Future Perspectives PLMNs and especially wireless LANs develop very fast in home & office networks Increasing data rates QoS very important Traffic gets more symmetrical (P2P) PSTN: Used to transfer more and more data traffic Voice services of PSTN use IP (VoIP) and move to Internet Need of seamless communication of NGN means that different networks must link efficiently -> Inter(net)working between different kind of networks important (example: Bluetooth-WLAN-UMTS) PLMN: Public Land Mobile Network, IP:Internet Protocol SLIP: Serial line IP HUT Comms. Lab, Timo O. Korhonen

27 Future Perspectives – Special Topics
Sensor networking Autonomous, self-organizing Low power consumption Flexible topology High number of intelligent nodes Complex MAC-protocols Usage of sensor networks Monitoring Body area networks (BANs) Cross-layer design Wire-replacement technologies Bluetooth Zigbee FireWire HUT Comms. Lab, Timo O. Korhonen

28 HUT Comms. Lab, Timo O. Korhonen
Web Resources Tutorials, links, abbreviations : Mpirical bank of abbreviations: companion/mpirical_companion.html Wikipedia: Note: Many standards available online in the Library (as for instance ITU-standards ) Have a look on course reference books homepages! 3:rd generation PLMN: Finish Spectral Regulation: IEEE standards: ITU standards: xDSL development: HUT Comms. Lab, Timo O. Korhonen

29 HUT Comms. Lab, Timo O. Korhonen
Review Questions What does the concept of information society means? Describe implications to technology/service development. What are the basic components and tasks of generalized telecommunication network? Give an example how telecommunication services have evolved? What were the enabling changes in technology? What are the OSI layers? Give examples of their tasks. Summarize the expected development of mobile telecommunication networks in terminals, radio interface core network and in services HUT Comms. Lab, Timo O. Korhonen

30 S-72.1130 Telecommunication Systems - Annex
What is … (Some important concepts)

31 HUT Comms. Lab, Timo O. Korhonen
What is Ethernet? Ethernet is the most widely-installed local area network (LAN) technology. Specified in a standard, IEEE 802.3, Ethernet was originally developed by Xerox and then developed further by Xerox, DEC, and Intel. An Ethernet LAN typically uses coaxial cable or special grades of twisted pair wires. Ethernet is also used in wireless LANs. The most commonly installed Ethernet systems are called 10BASE-T (100 m / CAT 3 cables) and provide transmission speeds up to 10 Mbps. Devices are connected to the cable and compete for access using a Carrier Sense Multiple Access with Collision Detection (CSMA/CD) protocol. Fast Ethernet or 100BASE-T provides transmission speeds up to 100 megabits per second and is typically used for LAN backbone systems, supporting workstations with 10BASE-T cards. Gigabit Ethernet provides an even higher level of backbone support at 1000 megabits per second (1 gigabit or 1 billion bits per second). 10-Gigabit Ethernet provides up to 10 billion bits per second. Source: HUT Comms. Lab, Timo O. Korhonen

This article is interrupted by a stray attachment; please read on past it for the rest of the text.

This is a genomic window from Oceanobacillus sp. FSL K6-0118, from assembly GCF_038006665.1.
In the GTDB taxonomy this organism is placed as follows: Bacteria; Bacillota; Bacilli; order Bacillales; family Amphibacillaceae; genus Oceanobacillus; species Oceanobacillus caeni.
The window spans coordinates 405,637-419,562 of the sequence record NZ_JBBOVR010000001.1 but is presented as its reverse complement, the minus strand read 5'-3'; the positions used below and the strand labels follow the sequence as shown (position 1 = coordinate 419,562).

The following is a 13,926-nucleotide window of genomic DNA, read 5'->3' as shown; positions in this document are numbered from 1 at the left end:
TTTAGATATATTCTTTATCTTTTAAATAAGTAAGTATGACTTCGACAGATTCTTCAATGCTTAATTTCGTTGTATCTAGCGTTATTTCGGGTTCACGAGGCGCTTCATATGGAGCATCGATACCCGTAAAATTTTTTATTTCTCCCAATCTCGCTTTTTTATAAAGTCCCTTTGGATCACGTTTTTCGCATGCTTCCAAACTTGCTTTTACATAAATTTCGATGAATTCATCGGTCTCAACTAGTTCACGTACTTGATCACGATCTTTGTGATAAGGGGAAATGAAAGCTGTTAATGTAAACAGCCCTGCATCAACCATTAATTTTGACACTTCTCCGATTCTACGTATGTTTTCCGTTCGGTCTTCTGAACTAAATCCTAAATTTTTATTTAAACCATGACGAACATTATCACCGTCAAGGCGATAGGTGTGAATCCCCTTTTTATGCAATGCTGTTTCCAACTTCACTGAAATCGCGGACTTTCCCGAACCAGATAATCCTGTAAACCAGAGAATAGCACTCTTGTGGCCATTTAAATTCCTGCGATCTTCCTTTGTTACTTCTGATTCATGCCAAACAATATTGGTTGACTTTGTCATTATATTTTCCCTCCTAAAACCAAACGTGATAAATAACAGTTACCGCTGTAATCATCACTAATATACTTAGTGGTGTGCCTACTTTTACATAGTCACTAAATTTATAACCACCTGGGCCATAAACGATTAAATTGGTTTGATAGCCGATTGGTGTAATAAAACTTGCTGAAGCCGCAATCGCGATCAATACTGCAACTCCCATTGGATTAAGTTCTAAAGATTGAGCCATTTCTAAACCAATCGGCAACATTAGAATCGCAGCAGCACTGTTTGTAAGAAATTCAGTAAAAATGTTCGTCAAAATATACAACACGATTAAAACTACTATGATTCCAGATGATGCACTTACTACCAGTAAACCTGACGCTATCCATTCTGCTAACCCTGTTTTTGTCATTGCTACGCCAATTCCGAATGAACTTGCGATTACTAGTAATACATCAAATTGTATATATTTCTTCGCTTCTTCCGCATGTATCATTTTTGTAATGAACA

32 HUT Comms. Lab, Timo O. Korhonen
What is FDDI? FDDI (Fiber Distributed Data Interface) is a set of ANSI and ISO standards for data transmission on fiber optic lines in a local area network (LAN) that can extend in range up to 200 km (124 miles). The FDDI protocol is based on the token ring protocol. In addition to being large geographically, an FDDI local area network can support thousands of users. FDDI is frequently used on the backbone for a wide area network (WAN). An FDDI network contains two token rings, one for possible backup in case the primary ring fails. The primary ring offers up to 100 Mbps capacity. If the secondary ring is not needed for backup, it can also carry data, extending capacity to 200 Mbps. The single ring can extend the maximum distance; a dual ring can extend 100 km (62 miles). FDDI is a product of American National Standards Committee X3-T9 and conforms to the Open Systems Interconnection (OSI) model of functional layering. It can be used to interconnect LANs using other protocols. FDDI-II is a version of FDDI that adds the capability to add circuit-switched service to the network so that voice signals can also be handled. Work is underway to connect FDDI networks to the developing Synchronous Optical Network (SONET). HUT Comms. Lab, Timo O. Korhonen Source:

33 Multiprotocol Label Switching (MPLS)
Multiprotocol Label Switching is a standards-approved technology (IETF: RFC 3031) for speeding up network traffic flow and making it easier to manage. MPLS involves setting up a specific path for a given sequence of packets, identified by a label put in each packet, thus saving the time needed for a router to look up the address to the next node to forward the packet to. MPLS is called multi-protocol because it works with the Internet Protocol (IP), Asynchronous Transport Mode (ATM), and frame relay network protocols. With reference to the standard model for a network (the Open Systems Interconnection, or OSI model), MPLS allows most packets to be forwarded at the layer 2(switching) level rather than at the layer 3(routing) level. In addition to moving traffic faster overall, MPLS makes it easy to manage a network for quality of service (QoS). Note: ATM header overhead always at least 10 %, for MPLS it is order of magnitude smaller. Source: HUT Comms. Lab, Timo O. Korhonen